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Articles by Sam Markson

ASSOCIATE ARTS EDITOR
August 26, 2011
Ravi Coltrane is maybe not for-the-semester music. Sometimes you need a specific cocktail, to regain your dignity, or remember what love feels like, or shake off some encroaching loneliness, if only for 40–60 minutes. Ravi Coltrane isn’t good for that. If I plan on getting work done, I’ll listen to Robert Fripp, or Radiohead. Maybe if I want to feel nostalgic, I’ll listen to Tom Waits or Animal Collective. These are specific cocktails. I enjoy them within a specific context. They are connected to people I know, and places where I’ve drunk them. These songs are the way I dogear the pages of life.
ASSOCIATE ARTS EDITOR
January 12, 2011
Tamir Hendelman is a young Israeli musician and a product of the Los Angeles jazz scene. His latest Boston performance at Sculler’s Jazz Club was particularly lively, with Tim Horner on drums and Martin Wind on bass. Hendelman’s music is quite accessible, and he does a particularly good job of combining various musical influences together. Credit should also be given to Horner and Wind, who gave a decisive edge to the trio’s sound. Tamir Hendelman has two recordings released to date: 2010’s Destinations with Lewis Nash and Marco Panascia, and 2008’s Playground with Jeff Hamilton and John Clayton.
ASSOCIATE ARTS EDITOR
September 3, 2010
<i>“You asked me recently why I maintain that I am afraid of you. As usual, I was unable to think of any answer to your question, partly for the very reason that I am afraid of you, and partly because an explanation of the grounds for this fear would mean going into far more details than I could even approximately keep in mind while talking.” </i>
ASSOCIATE ARTS EDITOR
August 27, 2010
I walk up two flights of stairs. The production is in a language learning center on the second floor. The decoration is sparse, the lighting fluorescent, industrial. There’s a small reception room with coffee and some chairs. The receptionist leads me around the corner to a small office room with fifteen chairs, facing inward at a single chair, and a bit table with a picture of Klara Hitler, Adolf’s mother. The windows are covered, one with a dark drape, another with a great red Nazi flag, with a manhole-sized Swastika in the middle. There are twelve of us. We are somewhat cramped. We wait.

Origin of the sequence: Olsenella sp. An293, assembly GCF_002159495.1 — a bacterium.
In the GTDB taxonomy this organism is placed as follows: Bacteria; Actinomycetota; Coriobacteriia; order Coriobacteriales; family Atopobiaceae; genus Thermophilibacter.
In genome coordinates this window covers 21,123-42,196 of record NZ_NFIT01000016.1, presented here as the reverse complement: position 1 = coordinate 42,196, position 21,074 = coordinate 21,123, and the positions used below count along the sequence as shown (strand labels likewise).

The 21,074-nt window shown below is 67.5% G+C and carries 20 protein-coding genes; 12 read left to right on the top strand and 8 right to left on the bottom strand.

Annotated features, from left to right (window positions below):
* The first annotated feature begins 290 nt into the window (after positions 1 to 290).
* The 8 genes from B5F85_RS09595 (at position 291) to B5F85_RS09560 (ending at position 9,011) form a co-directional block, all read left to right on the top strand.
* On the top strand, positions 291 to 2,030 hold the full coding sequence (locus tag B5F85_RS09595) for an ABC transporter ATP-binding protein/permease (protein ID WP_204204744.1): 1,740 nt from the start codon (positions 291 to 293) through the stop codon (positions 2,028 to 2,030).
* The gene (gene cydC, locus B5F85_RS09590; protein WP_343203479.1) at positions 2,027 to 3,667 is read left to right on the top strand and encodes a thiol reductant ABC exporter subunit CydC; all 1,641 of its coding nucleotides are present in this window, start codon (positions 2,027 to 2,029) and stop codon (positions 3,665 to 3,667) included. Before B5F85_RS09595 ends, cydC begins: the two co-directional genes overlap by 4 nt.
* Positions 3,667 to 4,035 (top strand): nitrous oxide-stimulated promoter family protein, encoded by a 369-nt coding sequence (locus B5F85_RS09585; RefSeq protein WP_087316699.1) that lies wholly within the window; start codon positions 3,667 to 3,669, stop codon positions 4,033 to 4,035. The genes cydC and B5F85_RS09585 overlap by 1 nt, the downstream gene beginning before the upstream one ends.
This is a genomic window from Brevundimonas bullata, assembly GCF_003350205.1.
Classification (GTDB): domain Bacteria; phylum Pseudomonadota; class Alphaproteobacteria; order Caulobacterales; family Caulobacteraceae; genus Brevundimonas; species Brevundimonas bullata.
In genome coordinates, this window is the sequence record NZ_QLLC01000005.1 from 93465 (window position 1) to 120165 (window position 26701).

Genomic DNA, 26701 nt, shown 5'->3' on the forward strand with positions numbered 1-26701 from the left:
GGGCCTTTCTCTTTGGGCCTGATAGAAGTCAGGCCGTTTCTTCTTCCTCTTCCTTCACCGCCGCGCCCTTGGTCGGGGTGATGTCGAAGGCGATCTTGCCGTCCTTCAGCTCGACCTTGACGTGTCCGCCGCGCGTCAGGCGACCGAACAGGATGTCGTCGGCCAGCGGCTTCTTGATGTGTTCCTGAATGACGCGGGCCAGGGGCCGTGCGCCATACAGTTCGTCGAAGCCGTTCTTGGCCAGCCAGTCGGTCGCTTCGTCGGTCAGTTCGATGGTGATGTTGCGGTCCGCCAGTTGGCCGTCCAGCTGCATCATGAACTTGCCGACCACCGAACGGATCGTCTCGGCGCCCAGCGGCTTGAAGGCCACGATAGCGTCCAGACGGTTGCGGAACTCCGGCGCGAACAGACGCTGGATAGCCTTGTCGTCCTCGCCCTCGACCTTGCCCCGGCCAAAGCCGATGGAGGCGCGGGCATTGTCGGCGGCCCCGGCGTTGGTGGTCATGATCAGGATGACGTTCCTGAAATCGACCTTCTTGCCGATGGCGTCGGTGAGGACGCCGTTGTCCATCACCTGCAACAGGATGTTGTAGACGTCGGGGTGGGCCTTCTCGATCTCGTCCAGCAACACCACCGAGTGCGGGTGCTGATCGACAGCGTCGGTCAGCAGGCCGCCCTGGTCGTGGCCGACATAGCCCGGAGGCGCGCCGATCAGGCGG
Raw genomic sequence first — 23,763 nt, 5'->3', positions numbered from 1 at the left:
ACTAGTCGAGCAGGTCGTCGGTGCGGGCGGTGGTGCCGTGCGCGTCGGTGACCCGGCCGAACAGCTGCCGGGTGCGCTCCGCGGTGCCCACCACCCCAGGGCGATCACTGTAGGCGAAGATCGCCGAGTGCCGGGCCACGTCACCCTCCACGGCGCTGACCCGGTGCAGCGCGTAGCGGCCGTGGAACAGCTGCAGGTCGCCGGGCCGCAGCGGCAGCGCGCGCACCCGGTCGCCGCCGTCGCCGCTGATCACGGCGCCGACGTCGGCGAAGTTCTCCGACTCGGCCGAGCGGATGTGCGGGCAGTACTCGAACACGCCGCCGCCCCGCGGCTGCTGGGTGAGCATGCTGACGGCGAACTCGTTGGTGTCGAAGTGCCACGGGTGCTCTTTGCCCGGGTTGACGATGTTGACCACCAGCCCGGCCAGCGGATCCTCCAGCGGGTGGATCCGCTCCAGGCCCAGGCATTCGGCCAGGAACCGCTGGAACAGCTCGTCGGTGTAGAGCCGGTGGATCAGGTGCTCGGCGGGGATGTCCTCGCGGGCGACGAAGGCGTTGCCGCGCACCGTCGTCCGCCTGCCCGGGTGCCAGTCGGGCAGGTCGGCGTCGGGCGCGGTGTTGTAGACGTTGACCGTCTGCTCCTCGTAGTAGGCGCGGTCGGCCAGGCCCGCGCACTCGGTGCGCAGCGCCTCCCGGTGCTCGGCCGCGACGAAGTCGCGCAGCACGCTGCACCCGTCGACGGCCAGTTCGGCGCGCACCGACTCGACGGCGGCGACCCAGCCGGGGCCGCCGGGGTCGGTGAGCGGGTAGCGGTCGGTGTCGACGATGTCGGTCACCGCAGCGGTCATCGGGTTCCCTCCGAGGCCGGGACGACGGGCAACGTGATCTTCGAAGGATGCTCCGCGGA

ASSOCIATE ARTS EDITOR
August 4, 2010
<i>“You asked me recently why I maintain that I am afraid of you. As usual, I was unable to think of any answer to your question, partly for the very reason that I am afraid of you, and partly because an explanation of the grounds for this fear would mean going into far more details than I could even approximately keep in mind while talking.” </i>
STAFF WRITER
January 28, 2009
Joshua Redman has high notes. He has low notes. He has trills. I could go further, and talk about brilliant expressionism, the emotive quality of his playing and that of his ensemble. It’s easy to hear that he knows how to make “jazz.”
STAFF WRITER
January 21, 2009
The story of jazz is a desperate struggle of birth and rebirth, of constantly trying to ride the “new,” of reinventing how we feel and relate to the world. Today’s innovators fuse genres, add instruments, at once rejecting the past and later resurrecting it. The jazz gods need constant infusions of blood to stay happy.
STAFF WRITER
January 7, 2009
I could say that Hiromi Uehara is one part Santana, one part Robert Fripp, and one part Monk, but it wouldn’t do her justice. Brought up in the Japanese conservatory environment and trained at Berklee (joining in 2003), Hiromi has carved out her distinctive musical niche by marrying her traditional, virtuosic training with an avant-garde flavor.
STAFF WRITER
January 7, 2009
A little business, a lot of casual. The members of The Bad Plus look less like performers than the awkward guys who forgot to dress up for the dinner party that is 9:00 at the Village Vanguard. Thirty-something yuppies sip at their Cabernet Sauvignon while three dudes jam in the corner. Go to a Bad Plus show and you’ll be as likely to hear a Nirvana cover as a heavily warped version of a Ligeti composition. Bassist Reid Anderson wails out surreal, textured lines while drummer David King lays out a frenetic beat complete with baby toy tambourines and other contraptions as garnishes. Rock out with your Jazz-Purists’-Shock out. Jazz you can almost dance to?
STAFF REPORTER
January 7, 2009
I boarded the 12:30 December 31 New York-Boston bus at the Port Authority, as my peers in line scoffed “I wonder why so many people are going to Boston for New Years.” At the time, that made sense. I had initially planned to stay in New York, but convenience and fatigue turned the Peter Pan bus line into an inexpensive and only slightly sketchy hotel. I knew vaguely that there was an arts festival in Boston on December 31 — the so-called “First Night” — and that it had some pretty slick events. I was down, and I was looking forward to sleeping in a bed that belonged to me.
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